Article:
|Publication number||US7543058 B1|
|Application number||US 12/165,021|
|Publication date||Jun 2, 2009|
|Filing date||Jun 30, 2008|
|Priority date||Jun 30, 2008|
|Publication number||12165021, 165021, US 7543058 B1, US 7543058B1, US-B1-7543058, US7543058 B1, US7543058B1|
|Inventors||Naga A. Ayachitula, Melissa J. Buco, Lalitha Kamesam, David Loewenstern, Larisa Shwartz, Christopher Ward|
|Original Assignee||International Business Machines Corporation|
|Export Citation||BiBTeX, EndNote, RefMan|
|Patent Citations (6), Referenced by (1), Classifications (12), Legal Events (4)|
|External Links: USPTO, USPTO Assignment, Espacenet|
IBM® is a registered trademark of International Business Machines Corporation, Armonk, N.Y., U.S.A. Other names used herein may be registered trademarks, trademarks or product names of International Business Machines Corporation or other companies.
1. Field of the Invention
This invention relates to enterprise asset management, and particularly to the definition and use of Configuration Standards for compliance checking in an environment.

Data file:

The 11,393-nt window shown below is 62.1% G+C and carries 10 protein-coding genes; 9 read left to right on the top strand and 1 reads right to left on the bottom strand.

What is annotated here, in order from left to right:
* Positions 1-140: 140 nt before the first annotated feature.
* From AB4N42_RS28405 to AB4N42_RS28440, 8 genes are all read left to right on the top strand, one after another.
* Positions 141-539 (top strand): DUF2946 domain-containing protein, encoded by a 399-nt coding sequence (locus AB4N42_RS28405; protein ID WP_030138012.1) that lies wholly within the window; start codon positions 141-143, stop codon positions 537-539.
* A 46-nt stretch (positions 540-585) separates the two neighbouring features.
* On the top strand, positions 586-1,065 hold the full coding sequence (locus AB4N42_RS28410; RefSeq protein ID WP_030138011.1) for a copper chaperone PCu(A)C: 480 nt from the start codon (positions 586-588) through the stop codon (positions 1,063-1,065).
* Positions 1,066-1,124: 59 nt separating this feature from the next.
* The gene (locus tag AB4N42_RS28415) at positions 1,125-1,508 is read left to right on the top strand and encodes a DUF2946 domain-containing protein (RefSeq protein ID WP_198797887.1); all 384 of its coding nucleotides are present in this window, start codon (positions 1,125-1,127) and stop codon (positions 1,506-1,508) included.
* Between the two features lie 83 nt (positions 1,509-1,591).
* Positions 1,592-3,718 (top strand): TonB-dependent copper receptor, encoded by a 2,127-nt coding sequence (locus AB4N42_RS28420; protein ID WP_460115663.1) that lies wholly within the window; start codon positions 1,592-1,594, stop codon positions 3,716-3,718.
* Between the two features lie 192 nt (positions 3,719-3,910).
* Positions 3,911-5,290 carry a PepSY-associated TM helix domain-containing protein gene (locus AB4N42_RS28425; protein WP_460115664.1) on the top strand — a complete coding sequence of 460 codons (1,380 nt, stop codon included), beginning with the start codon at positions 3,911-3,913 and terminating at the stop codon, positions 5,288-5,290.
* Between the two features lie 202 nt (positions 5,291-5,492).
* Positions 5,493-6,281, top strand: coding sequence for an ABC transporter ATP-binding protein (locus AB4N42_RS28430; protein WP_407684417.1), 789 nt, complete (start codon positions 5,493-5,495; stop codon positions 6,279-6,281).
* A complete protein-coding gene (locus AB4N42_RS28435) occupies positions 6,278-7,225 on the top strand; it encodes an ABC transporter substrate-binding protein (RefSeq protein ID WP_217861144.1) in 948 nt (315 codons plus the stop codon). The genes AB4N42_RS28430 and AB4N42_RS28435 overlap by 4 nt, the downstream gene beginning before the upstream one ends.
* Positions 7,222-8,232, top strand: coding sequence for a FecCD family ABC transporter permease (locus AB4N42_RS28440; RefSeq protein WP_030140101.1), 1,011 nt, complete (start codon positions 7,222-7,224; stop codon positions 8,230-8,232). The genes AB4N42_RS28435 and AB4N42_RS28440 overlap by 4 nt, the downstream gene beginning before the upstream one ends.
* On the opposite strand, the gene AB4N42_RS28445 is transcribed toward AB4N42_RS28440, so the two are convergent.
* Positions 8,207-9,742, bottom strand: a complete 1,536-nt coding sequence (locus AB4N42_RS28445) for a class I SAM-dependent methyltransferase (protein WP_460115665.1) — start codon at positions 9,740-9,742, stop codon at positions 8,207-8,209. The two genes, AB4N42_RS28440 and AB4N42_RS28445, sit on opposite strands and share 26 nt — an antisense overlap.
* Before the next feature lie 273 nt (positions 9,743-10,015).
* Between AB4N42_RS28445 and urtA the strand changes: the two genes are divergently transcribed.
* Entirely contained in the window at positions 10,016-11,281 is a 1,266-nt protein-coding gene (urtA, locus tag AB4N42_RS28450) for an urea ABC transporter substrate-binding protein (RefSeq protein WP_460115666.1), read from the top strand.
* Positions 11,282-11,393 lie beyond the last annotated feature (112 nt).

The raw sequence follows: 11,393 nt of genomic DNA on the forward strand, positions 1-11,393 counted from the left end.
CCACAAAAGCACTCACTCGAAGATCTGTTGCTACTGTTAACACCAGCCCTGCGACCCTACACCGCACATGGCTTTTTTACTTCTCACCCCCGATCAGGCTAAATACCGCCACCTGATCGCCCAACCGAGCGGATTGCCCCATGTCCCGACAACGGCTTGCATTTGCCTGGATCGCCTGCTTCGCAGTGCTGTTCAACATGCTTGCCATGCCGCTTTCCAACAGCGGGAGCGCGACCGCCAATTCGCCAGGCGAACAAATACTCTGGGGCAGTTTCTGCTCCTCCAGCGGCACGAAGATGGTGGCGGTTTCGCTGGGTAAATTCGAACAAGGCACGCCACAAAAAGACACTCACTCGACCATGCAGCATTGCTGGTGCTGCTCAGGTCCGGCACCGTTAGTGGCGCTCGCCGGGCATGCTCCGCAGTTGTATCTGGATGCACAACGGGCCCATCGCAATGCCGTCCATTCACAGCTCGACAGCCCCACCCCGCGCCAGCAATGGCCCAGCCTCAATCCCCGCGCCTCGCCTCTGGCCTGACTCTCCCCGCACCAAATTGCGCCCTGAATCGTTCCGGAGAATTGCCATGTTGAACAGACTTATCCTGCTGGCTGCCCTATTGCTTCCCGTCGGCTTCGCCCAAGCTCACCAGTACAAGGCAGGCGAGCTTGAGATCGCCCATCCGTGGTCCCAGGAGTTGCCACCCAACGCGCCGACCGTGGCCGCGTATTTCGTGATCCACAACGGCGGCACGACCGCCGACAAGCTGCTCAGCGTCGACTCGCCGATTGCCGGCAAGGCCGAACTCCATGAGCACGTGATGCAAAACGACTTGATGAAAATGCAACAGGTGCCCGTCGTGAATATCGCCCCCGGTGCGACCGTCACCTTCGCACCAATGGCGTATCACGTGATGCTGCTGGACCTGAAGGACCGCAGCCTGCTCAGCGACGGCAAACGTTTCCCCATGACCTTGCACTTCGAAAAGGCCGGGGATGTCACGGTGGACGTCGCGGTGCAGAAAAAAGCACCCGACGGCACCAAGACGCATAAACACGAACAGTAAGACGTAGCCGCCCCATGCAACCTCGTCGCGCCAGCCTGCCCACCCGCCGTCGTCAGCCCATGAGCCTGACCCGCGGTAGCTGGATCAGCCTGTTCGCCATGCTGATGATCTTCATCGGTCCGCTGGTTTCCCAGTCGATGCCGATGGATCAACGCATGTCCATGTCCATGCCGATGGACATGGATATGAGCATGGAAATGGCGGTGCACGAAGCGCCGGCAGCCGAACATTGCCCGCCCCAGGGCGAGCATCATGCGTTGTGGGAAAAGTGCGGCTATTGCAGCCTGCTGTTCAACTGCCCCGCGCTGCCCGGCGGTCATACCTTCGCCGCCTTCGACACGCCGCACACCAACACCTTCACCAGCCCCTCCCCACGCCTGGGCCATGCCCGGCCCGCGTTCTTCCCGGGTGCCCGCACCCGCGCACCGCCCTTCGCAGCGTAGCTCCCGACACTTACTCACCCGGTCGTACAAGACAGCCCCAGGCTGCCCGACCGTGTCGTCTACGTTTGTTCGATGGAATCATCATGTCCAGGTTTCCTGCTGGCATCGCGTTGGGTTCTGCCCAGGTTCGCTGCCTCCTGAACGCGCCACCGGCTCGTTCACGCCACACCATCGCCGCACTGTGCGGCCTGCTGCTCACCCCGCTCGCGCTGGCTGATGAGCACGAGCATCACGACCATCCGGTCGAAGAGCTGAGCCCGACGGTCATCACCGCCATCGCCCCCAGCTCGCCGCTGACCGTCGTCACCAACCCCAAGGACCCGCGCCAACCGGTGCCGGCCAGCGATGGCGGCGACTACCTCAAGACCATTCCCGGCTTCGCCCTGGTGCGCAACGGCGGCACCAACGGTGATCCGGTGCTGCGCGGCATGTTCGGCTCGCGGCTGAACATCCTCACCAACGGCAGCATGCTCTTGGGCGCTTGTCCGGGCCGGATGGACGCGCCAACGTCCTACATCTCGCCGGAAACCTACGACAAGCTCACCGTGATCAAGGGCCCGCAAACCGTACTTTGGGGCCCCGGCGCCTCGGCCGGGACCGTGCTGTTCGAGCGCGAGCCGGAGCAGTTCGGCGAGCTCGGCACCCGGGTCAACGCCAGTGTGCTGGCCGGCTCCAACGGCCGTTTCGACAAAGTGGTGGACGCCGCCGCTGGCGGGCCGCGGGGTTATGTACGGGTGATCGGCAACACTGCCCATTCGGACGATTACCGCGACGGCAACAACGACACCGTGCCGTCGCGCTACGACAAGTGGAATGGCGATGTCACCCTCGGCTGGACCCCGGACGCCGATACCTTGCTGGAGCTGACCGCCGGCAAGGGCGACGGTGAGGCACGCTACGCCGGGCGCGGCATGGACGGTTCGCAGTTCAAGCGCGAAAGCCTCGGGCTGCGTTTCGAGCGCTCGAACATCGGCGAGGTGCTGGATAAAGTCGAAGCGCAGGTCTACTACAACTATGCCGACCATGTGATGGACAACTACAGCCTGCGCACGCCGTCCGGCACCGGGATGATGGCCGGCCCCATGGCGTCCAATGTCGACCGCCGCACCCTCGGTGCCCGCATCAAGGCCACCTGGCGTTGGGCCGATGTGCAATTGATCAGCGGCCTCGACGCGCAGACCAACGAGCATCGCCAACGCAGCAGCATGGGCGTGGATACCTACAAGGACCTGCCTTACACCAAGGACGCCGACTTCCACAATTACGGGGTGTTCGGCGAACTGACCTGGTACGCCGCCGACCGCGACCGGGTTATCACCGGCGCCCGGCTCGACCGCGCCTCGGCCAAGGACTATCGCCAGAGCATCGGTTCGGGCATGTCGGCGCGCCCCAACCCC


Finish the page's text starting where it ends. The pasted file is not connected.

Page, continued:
2. Description of Background
Configuration and change management are the core control processes within IT Service Management and are responsible for configuration control and the minimization of adverse effects of changes within complex IT environments. One aspect of configuration management is to perform regular audits of the IT environment. Such audits include a check that components of the environment (i.e., configuration items) comply with established standards or policies. Examples of standards or policies include:
All Linux™ computer systems owned by Department 35X on which DB2™ runs should have a minimum 4 GB of memory;
All installations of software package X must be at version 6 or higher;
All DB2™ instances must have a designated DBA.
The output of these regular audits is a report of any compliance violations detected. This report can be used for proactive problem management to identify problems that require remediation. Currently, however, there are no standard methods for defining Configuration Standards that would enable efficient compliance testing.